3. Don't let the Step 1 make you look bad. I don't know how much different programs emphasize its importance, but a average or low score can't help.
    4. Recs: Get a rec from an Oto MD in the department of you school. If you think that your dept. is weak, then do a rotation at another school and get a rec there. I don't think that this is as important as research or your grades.
    5. School rep: I don't know. It might help, but I think that the other factors weigh more.
    6. Extracurriculars: unimportant regarding getting in, but you should be involved with something just to stay sane (in my opinion).

    Hope this helps.
     
  5. cacahuetes

    cacahuetes Junior Member
    7+ Year Member

    Joined:
    Jan 27, 2002
    Messages:
    10
    Likes Received:
    0
    I am currently a medical student and interested in Facial Plastic Surgery and have a few Questions for TheThroat. This is my first time posting to the forum so please try and bear with me.

    1. What do you think about the future of ENT? I heard that the field of Facial Plastic Surgery might be getting saturated, what are your opinions? Also what effect do you think turf wars with plastics and oral-maxilofacial will have on ENT facial plastic specialists.

    2. I am a first year and I know I have to do research this summer, especially since I have no research background. You mentioned that basic science research is preferred over clincal, however you did not give an explanation, so please elaborate? Also, if you had to choose between doing basic science research in genetics versus clinical research in ENT which would you pick? How important is it to publish?

    3. What are the salary ranges for ENT docs in private practice and does it differ between the different fellowships. For example, what is the average for a facial plastic surgeon?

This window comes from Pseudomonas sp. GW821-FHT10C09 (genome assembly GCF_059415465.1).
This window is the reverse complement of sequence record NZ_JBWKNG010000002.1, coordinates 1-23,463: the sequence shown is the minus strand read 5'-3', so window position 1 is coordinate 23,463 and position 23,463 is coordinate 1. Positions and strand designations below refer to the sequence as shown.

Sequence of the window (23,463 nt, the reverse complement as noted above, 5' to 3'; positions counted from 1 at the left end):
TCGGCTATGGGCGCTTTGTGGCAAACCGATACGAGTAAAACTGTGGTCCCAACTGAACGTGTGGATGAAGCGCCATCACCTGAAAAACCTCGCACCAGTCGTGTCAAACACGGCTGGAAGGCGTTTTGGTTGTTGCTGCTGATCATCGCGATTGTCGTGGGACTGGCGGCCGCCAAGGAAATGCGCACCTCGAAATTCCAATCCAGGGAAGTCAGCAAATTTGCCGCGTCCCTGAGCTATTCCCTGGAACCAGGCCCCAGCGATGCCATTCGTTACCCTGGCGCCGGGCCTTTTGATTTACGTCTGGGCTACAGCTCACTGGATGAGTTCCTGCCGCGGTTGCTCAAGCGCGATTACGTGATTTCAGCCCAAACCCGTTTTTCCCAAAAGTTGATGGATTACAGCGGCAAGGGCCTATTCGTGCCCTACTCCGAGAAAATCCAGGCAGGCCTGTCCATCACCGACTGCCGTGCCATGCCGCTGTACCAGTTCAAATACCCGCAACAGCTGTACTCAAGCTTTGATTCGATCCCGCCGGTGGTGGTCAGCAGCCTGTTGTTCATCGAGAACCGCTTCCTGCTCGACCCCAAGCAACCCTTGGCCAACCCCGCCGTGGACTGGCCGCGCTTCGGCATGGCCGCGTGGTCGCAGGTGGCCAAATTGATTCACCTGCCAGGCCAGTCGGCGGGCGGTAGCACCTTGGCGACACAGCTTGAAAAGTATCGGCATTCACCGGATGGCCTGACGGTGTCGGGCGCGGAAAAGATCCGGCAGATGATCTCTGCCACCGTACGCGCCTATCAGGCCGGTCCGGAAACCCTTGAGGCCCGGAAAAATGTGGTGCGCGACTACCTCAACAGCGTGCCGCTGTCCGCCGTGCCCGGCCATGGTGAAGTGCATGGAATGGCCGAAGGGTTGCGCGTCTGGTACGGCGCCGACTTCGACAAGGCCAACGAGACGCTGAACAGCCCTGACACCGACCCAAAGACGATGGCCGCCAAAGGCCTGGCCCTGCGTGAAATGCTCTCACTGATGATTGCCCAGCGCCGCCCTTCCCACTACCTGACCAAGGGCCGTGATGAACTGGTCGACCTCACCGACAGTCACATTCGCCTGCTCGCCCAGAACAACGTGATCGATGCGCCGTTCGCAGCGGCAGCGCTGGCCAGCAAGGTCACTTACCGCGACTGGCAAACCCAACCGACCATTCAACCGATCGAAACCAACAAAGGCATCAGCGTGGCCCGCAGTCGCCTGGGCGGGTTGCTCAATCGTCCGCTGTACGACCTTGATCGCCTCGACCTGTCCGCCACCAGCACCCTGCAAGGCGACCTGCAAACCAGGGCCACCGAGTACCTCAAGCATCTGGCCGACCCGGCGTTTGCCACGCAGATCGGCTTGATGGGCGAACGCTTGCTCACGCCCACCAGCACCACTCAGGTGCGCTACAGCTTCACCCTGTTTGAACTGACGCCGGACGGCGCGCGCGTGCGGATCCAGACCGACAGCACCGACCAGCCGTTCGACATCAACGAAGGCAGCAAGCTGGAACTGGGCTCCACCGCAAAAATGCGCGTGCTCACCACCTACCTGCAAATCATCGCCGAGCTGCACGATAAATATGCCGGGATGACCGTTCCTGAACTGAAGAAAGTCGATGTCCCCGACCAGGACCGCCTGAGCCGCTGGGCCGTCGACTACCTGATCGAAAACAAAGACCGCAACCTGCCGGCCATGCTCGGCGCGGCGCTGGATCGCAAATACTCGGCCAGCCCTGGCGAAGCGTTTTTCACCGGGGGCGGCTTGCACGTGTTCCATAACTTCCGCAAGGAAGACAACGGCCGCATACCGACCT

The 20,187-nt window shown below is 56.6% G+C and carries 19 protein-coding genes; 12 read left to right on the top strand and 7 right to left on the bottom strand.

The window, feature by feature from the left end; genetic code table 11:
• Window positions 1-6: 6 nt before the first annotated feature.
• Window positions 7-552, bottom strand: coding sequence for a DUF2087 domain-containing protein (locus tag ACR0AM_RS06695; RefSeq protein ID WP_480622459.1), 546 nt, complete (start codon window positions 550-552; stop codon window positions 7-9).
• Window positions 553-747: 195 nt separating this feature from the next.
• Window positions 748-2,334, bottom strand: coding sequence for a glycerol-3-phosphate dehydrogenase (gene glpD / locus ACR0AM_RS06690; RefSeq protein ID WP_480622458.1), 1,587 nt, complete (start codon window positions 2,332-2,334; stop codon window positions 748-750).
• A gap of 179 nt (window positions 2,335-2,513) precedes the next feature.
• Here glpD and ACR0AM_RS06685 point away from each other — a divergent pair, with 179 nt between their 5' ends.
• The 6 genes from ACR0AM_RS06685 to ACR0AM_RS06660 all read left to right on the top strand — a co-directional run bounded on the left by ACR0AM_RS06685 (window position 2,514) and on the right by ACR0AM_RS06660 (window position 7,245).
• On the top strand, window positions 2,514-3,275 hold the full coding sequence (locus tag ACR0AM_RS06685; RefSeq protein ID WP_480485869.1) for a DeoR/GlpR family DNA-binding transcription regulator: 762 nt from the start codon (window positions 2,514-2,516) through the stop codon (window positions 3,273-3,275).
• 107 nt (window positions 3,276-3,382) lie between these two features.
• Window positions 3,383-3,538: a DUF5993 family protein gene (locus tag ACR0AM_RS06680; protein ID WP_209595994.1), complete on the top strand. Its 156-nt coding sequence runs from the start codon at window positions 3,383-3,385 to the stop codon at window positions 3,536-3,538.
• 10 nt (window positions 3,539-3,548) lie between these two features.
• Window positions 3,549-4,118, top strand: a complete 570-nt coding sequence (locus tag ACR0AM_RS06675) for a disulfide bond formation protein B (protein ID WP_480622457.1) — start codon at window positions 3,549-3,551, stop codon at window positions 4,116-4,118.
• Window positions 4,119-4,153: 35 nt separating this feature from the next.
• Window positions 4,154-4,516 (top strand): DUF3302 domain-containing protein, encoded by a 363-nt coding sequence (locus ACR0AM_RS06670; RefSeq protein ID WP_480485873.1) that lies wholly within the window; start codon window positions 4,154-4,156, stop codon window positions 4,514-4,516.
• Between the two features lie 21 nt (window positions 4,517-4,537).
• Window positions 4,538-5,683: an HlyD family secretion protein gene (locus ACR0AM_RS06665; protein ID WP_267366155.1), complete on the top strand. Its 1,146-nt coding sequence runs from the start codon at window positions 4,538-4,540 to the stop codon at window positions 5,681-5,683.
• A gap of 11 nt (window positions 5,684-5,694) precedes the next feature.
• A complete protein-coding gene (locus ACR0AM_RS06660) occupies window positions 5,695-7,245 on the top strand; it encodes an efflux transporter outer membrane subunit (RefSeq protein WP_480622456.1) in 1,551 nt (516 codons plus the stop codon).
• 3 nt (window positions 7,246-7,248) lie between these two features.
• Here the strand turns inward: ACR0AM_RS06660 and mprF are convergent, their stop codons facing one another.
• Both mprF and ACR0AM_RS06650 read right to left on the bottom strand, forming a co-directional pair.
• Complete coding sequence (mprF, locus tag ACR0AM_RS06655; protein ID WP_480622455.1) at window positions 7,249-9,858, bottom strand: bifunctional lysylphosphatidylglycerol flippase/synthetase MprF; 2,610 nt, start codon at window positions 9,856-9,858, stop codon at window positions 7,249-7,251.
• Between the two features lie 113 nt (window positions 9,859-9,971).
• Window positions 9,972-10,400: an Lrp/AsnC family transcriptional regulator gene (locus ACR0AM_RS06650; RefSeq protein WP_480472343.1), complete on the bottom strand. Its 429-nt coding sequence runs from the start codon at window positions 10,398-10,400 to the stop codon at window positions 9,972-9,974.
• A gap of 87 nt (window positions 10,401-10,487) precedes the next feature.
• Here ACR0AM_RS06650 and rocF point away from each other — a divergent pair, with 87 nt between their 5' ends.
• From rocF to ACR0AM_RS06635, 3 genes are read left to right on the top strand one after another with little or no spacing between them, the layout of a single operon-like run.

Thanks for your help
     
  6. droliver

    Moderator Emeritus 10+ Year Member

    Joined:
    May 1, 2001
    Messages:
    1,556
    Likes Received:
    72
    Status:
    Attending Physician
    "facial plastic surgeon" is a marketing attempt by ENT's to confuse patients into thinking they're getting a plastic surgeon. If you're interested in plastic surgery go for the gold standard and do an integrated program or traditional plastic surgery fellowship.
     
  7. TheThroat

    TheThroat SDN Moderator
    Moderator Emeritus 10+ Year Member

    Joined:
    Jan 17, 2001
    Messages:
    514
    Likes Received:
    1
    Status:
    Attending Physician
    I'll try to address a few things:

    Cachuetes questions:
    1. I have no idea what the future of Facial Plastic Surgery is. I know of that Facial Plastic Surgeons are highly sought after for academic positions in Otolaryngology Programs, but this may be secondary to the reluctance of Facial Plastic Surgeons to enter academics. Thus, a large demand and little supply situation has developed, in my opinion.
    2. Basic science was recommended to me by an otolaryngologist at my medical school, and a number of interviewers asked me plenty of questions regarding the research I did. I did not publish a paper. The reason I think that basic science research is more important is that it shows a dedication towards research that may not be apparent with just clinical work. My thought: do what you can. If you have the opportunity to do clinical stuff, do it. If you find a basic science project, do it. I think that oto clinical work would be more interesting to interviewers than basic science work in another area.
    3. I don't have a clue as to the mean salary of a Facial Plastic Surgeon.

    OK, to address the ignorance behind droliver's statement. Facial Plastic and Reconstructive Surgery is a board-certified subspecialty, much like Neuro-otology, Head and Neck Surgery, and Pediatric Otolaryngology. Here is the web-site: